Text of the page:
Though he eventually retired Jim Rockford for good — "God, he's getting old," Garner told me a year after the last Rockford film aired. "I just think we've milked it to death." — he  kept working steadily, and kept moving back and forth between film and television with an ease that eluded many of his contemporaries. Age had given him the gravity to seem like more of an authority figure, and he played an astronaut ("Space Cowboys"), a Supreme Court justice ("First Monday"), and even the Almighty ("God, the Devil and Bob"). But he also played a sitcom grandfather, stepping into "8 Simple Rules" after John Ritter's death, and he introduced himself to a new generation of moviegoers — or, at least, to those who noticed anything in the film beyond Ryan Gosling and Rachel McAdams — as the dogged but affable storyteller of "The Notebook."

I came of age past Garner's '70s peak, but "The Rockford Files" was still in such heavy rerun rotation at the time — and such an obvious influence on '80s shows I loved like "Magnum, P.I." and "The Greatest American Hero" — that I couldn't help but coming across his work, and then going back to see what he'd done in the '60s, and even the '50s. For those who weren't there, it's hard to truly convey how great and important Garner was, simply because he did so much of his most famous TV work within pretty strict genre formula, and because his defining characteristic as a performer was his breezy charm.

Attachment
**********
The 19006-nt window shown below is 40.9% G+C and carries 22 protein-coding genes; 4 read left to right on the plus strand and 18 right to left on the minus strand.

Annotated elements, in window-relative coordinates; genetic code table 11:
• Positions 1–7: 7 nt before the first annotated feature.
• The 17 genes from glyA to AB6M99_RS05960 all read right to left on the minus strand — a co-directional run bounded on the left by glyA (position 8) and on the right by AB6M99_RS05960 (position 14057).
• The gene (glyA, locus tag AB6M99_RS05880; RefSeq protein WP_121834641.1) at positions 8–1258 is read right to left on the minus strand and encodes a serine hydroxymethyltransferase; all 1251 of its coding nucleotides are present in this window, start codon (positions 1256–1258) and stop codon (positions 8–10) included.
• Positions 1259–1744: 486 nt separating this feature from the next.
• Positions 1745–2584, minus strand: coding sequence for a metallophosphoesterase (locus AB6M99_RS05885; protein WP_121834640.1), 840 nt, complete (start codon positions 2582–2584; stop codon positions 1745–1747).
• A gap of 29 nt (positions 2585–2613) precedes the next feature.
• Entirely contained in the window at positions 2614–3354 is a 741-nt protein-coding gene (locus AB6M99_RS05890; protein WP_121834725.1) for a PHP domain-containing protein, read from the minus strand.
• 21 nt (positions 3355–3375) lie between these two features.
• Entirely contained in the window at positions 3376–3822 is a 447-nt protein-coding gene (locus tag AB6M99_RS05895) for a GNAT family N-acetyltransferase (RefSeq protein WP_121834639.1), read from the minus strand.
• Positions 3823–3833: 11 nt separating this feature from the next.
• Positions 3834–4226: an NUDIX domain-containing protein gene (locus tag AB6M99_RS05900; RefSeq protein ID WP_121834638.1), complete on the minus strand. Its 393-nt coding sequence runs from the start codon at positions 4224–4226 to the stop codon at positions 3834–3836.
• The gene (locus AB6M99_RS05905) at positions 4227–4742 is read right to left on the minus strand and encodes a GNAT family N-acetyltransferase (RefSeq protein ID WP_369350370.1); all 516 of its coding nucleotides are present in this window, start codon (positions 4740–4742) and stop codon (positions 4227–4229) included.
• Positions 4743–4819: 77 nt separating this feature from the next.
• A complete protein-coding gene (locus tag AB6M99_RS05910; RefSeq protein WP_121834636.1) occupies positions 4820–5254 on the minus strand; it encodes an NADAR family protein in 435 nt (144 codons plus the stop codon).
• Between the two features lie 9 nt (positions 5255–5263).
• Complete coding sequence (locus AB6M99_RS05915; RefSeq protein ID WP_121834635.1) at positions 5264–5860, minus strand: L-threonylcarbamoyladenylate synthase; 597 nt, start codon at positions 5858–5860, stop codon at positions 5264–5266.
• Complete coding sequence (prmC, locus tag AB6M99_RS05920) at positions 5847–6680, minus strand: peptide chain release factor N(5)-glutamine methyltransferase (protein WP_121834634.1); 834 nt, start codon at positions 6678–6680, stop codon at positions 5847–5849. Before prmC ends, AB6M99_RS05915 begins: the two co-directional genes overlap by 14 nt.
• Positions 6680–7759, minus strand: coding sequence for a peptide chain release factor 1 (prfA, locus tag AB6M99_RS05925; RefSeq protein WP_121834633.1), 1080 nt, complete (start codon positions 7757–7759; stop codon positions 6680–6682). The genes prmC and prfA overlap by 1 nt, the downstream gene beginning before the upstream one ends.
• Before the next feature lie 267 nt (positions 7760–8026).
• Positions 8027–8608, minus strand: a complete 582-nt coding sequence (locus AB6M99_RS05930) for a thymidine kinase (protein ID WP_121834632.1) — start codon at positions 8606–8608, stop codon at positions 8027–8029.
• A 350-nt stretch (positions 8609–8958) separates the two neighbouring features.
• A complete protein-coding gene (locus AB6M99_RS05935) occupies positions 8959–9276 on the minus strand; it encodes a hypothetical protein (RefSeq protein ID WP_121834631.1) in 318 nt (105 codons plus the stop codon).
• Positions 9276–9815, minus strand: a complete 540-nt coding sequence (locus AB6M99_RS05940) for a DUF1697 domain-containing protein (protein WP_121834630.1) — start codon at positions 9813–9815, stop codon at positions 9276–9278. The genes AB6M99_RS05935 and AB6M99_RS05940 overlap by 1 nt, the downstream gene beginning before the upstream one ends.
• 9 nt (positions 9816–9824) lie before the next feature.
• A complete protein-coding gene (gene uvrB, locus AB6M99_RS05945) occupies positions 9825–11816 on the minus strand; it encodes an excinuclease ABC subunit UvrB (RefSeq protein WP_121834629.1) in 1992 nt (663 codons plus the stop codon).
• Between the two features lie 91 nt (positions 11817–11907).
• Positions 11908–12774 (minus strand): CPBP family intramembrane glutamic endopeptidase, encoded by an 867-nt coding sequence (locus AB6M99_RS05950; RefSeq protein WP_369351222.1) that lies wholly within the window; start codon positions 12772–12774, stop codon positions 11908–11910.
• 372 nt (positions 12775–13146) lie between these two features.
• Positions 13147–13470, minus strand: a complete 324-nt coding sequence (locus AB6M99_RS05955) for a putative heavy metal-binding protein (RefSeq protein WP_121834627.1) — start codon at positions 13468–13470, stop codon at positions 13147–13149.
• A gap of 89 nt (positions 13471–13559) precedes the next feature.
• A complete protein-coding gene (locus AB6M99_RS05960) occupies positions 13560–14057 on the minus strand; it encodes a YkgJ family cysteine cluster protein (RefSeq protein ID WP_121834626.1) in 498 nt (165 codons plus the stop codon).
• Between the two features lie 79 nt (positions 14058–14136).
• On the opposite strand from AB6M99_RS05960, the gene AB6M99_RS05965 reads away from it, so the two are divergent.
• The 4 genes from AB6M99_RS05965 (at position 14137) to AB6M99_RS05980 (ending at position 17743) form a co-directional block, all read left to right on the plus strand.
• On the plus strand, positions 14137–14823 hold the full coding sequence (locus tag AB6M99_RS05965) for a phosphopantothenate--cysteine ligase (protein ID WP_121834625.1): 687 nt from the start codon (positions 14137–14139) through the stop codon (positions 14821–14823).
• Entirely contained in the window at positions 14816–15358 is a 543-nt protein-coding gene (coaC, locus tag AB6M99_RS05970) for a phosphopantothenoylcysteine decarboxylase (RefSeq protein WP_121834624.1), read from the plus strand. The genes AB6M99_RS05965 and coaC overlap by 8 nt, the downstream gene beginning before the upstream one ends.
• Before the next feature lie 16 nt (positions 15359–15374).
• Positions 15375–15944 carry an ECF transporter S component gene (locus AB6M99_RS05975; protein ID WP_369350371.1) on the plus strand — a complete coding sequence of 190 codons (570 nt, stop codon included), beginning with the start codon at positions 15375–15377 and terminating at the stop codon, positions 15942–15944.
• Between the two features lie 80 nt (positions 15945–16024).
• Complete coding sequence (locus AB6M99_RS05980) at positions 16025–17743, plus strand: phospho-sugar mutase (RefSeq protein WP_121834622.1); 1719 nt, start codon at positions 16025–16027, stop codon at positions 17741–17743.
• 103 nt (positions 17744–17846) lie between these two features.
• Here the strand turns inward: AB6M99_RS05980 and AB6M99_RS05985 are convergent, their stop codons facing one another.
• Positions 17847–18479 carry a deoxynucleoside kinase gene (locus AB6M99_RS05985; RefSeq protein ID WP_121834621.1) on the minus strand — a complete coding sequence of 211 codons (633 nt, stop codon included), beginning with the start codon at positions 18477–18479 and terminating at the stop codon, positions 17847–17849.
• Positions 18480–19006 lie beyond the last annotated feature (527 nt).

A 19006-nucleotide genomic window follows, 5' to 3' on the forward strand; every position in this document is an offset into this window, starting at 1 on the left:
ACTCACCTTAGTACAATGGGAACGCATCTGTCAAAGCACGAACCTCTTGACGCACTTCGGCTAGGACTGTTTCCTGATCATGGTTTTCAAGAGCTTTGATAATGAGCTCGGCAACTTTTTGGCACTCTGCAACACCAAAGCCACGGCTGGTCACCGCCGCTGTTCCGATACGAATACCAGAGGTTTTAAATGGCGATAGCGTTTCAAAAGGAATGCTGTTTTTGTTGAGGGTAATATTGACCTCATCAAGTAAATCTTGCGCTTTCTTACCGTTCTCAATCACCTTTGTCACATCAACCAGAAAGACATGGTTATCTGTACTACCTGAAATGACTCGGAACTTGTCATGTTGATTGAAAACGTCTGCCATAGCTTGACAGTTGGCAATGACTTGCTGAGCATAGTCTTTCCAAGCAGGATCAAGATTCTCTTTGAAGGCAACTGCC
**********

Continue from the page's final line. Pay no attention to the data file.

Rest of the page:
I had loved Garner for a long time, but I think the moment when I truly understood his genius came in Robert Benton's little-seen 1998 film "Twilight," yet another private eye story, but with Paul Newman as the hero (a senior citizen riff on his classic Harper character), while Garner played an old drinking buddy who turns out to be in league with the bad guys. Newman had spent the better part of the previous 20 years trying to establish himself as the most carefree movie star of them all, and here Garner (himself playing a character with a strong resemblance to an iconic prior role) was acting him off the screen by somehow being even more at ease on camera. It's one thing to see an actor steal scenes by out-emoting the star, but I'd never seen a supporting player figure out how to out-relax the star, especially one on Newman's level, with Newman's skillset.

Some actors' greatness is obvious and showy. There is effort involved, and very obviously, at that. Garner's greatness came from the way he never seemed to be working hard, even as he was being insulted, hit, chased or otherwise menaced, year after year, decade after decade.

Goodbye, Jim Rockford. Goodbye, James Garner. Playing this song for you: